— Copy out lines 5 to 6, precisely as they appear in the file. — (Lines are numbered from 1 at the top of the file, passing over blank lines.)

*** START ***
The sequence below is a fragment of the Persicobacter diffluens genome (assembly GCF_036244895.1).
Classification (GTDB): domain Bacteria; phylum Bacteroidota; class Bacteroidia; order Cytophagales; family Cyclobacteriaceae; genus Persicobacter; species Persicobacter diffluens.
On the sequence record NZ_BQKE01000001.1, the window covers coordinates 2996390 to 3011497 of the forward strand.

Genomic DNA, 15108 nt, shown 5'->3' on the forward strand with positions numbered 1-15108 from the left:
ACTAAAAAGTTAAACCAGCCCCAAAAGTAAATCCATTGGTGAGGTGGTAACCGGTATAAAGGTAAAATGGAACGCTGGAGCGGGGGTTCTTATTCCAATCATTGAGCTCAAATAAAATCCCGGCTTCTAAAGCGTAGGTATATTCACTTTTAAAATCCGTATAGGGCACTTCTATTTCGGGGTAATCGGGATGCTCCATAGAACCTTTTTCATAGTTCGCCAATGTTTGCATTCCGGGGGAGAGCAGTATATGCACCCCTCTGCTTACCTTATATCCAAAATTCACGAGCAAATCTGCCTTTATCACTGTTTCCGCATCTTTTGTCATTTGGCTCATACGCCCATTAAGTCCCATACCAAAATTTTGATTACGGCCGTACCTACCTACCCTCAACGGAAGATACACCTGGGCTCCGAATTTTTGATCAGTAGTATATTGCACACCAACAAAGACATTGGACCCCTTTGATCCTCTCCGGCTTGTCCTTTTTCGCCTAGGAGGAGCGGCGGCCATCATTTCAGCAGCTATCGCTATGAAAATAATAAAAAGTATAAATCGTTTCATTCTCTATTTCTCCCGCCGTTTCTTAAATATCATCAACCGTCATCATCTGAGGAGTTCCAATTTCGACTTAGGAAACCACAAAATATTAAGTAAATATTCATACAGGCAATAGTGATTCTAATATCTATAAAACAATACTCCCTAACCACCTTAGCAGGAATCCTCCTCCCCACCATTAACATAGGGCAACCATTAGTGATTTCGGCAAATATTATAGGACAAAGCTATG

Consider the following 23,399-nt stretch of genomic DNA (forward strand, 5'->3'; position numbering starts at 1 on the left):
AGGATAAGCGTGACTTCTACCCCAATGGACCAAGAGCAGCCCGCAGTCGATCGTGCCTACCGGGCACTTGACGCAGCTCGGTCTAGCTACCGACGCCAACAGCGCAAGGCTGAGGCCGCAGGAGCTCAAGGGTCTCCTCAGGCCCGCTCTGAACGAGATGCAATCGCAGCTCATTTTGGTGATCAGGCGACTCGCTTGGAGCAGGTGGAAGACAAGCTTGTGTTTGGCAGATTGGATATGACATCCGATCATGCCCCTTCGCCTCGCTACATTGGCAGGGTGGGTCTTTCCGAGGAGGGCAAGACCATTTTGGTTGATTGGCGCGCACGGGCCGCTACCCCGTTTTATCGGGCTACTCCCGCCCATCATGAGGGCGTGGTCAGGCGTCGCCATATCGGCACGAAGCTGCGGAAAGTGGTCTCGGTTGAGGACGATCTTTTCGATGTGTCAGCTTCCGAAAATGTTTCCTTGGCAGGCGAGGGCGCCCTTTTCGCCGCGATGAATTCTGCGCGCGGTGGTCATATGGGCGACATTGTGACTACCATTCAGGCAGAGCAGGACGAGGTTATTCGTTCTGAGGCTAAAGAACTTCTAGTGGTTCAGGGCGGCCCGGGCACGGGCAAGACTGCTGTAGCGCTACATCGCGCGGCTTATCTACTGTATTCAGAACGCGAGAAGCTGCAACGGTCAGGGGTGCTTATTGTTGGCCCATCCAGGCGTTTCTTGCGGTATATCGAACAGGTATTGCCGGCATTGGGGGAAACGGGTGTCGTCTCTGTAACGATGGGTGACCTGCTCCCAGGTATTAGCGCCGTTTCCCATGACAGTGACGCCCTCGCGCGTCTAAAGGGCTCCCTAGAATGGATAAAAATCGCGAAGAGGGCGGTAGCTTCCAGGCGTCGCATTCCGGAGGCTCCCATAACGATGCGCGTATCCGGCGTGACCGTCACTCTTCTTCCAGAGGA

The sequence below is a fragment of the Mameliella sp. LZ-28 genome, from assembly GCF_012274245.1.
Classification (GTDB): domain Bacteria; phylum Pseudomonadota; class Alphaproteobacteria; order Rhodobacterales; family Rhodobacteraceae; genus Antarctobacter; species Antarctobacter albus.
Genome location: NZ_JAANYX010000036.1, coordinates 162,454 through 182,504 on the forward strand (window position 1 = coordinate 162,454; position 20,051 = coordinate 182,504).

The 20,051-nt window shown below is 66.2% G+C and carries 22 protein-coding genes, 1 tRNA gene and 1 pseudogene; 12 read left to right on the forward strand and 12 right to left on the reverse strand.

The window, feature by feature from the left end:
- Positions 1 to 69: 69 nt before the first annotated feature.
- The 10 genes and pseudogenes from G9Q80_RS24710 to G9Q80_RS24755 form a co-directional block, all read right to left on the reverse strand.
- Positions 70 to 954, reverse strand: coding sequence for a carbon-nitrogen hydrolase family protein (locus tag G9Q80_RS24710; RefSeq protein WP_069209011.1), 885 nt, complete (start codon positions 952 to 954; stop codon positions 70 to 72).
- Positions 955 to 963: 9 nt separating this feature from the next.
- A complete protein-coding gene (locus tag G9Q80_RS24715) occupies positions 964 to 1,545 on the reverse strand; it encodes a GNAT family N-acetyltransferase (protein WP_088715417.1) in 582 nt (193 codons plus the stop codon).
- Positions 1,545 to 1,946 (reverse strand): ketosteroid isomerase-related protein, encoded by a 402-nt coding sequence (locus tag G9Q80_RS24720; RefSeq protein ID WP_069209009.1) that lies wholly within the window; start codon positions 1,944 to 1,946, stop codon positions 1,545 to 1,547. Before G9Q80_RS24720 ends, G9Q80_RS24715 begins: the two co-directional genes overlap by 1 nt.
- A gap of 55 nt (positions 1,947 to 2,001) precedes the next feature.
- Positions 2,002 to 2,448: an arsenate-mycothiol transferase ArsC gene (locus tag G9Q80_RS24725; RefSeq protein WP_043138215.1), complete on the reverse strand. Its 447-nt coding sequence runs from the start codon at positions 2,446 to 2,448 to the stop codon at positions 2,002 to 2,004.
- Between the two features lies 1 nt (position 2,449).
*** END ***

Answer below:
ACTAAAAAGTTAAACCAGCCCCAAAAGTAAATCCATTGGTGAGGTGGTAACCGGTATAAAGGTAAAATGGAACGCTGGAGCGGGGGTTCTTATTCCAATCATTGAGCTCAAATAAAATCCCGGCTTCTAAAGCGTAGGTATATTCACTTTTAAAATCCGTATAGGGCACTTCTATTTCGGGGTAATCGGGATGCTCCATAGAACCTTTTTCATAGTTCGCCAATGTTTGCATTCCGGGGGAGAGCAGTATATGCACCCCTCTGCTTACCTTATATCCAAAATTCACGAGCAAATCTGCCTTTATCACTGTTTCCGCATCTTTTGTCATTTGGCTCATACGCCCATTAAGTCCCATACCAAAATTTTGATTACGGCCGTACCTACCTACCCTCAACGGAAGATACACCTGGGCTCCGAATTTTTGATCAGTAGTATATTGCACACCAACAAAGACATTGGACCCCTTTGATCCTCTCCGGCTTGTCCTTTTTCGCCTAGGAGGAGCGGCGGCCATCATTTCAGCAGCTATCGCTATGAAAATAATAAAAAGTATAAATCGTTTCATTCTCTATTTCTCCCGCCGTTTCTTAAATATCATCAACCGTCATCATCTGAGGAGTTCCAATTTCGACTTAGGAAACCACAAAATATTAAGTAAATATTCATACAGGCAATAGTGATTCTAATATCTATAAAACAATACTCCCTAACCACCTTAGCAGGAATCCTCCTCCCCACCATTAACATAGGGCAACCATTAGTGATTTCGGCAAATATTATAGGACAAAGCTATG

Consider the following 23,399-nt stretch of genomic DNA (forward strand, 5'->3'; position numbering starts at 1 on the left):